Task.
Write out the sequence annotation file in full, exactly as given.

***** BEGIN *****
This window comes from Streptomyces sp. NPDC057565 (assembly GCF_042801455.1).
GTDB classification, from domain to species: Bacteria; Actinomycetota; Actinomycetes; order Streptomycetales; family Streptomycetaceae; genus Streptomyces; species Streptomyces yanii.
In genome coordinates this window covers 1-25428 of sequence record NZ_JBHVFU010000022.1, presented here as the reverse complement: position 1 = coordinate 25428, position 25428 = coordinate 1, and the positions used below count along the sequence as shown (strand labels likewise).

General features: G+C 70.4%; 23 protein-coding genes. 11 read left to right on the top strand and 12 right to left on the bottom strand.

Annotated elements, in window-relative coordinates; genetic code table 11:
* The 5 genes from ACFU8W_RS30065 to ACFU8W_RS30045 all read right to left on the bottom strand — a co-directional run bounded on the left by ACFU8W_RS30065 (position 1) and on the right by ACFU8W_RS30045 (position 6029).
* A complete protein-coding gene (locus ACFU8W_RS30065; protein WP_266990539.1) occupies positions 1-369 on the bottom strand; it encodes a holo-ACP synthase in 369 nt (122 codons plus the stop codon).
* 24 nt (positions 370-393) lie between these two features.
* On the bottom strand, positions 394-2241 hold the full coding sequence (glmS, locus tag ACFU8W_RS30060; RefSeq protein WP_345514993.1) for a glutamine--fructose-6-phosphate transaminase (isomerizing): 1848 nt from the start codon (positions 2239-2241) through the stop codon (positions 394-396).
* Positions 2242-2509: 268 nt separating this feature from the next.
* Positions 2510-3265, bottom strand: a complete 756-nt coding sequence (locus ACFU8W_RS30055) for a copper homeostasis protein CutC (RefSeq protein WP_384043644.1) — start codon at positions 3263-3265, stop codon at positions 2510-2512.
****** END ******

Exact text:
This window comes from Streptomyces sp. NPDC057565 (assembly GCF_042801455.1).
GTDB classification, from domain to species: Bacteria; Actinomycetota; Actinomycetes; order Streptomycetales; family Streptomycetaceae; genus Streptomyces; species Streptomyces yanii.
In genome coordinates this window covers 1-25428 of sequence record NZ_JBHVFU010000022.1, presented here as the reverse complement: position 1 = coordinate 25428, position 25428 = coordinate 1, and the positions used below count along the sequence as shown (strand labels likewise).

General features: G+C 70.4%; 23 protein-coding genes. 11 read left to right on the top strand and 12 right to left on the bottom strand.

Annotated elements, in window-relative coordinates; genetic code table 11:
* The 5 genes from ACFU8W_RS30065 to ACFU8W_RS30045 all read right to left on the bottom strand — a co-directional run bounded on the left by ACFU8W_RS30065 (position 1) and on the right by ACFU8W_RS30045 (position 6029).
* A complete protein-coding gene (locus ACFU8W_RS30065; protein WP_266990539.1) occupies positions 1-369 on the bottom strand; it encodes a holo-ACP synthase in 369 nt (122 codons plus the stop codon).
* 24 nt (positions 370-393) lie between these two features.
* On the bottom strand, positions 394-2241 hold the full coding sequence (glmS, locus tag ACFU8W_RS30060; RefSeq protein WP_345514993.1) for a glutamine--fructose-6-phosphate transaminase (isomerizing): 1848 nt from the start codon (positions 2239-2241) through the stop codon (positions 394-396).
* Positions 2242-2509: 268 nt separating this feature from the next.
* Positions 2510-3265, bottom strand: a complete 756-nt coding sequence (locus ACFU8W_RS30055) for a copper homeostasis protein CutC (RefSeq protein WP_384043644.1) — start codon at positions 3263-3265, stop codon at positions 2510-2512.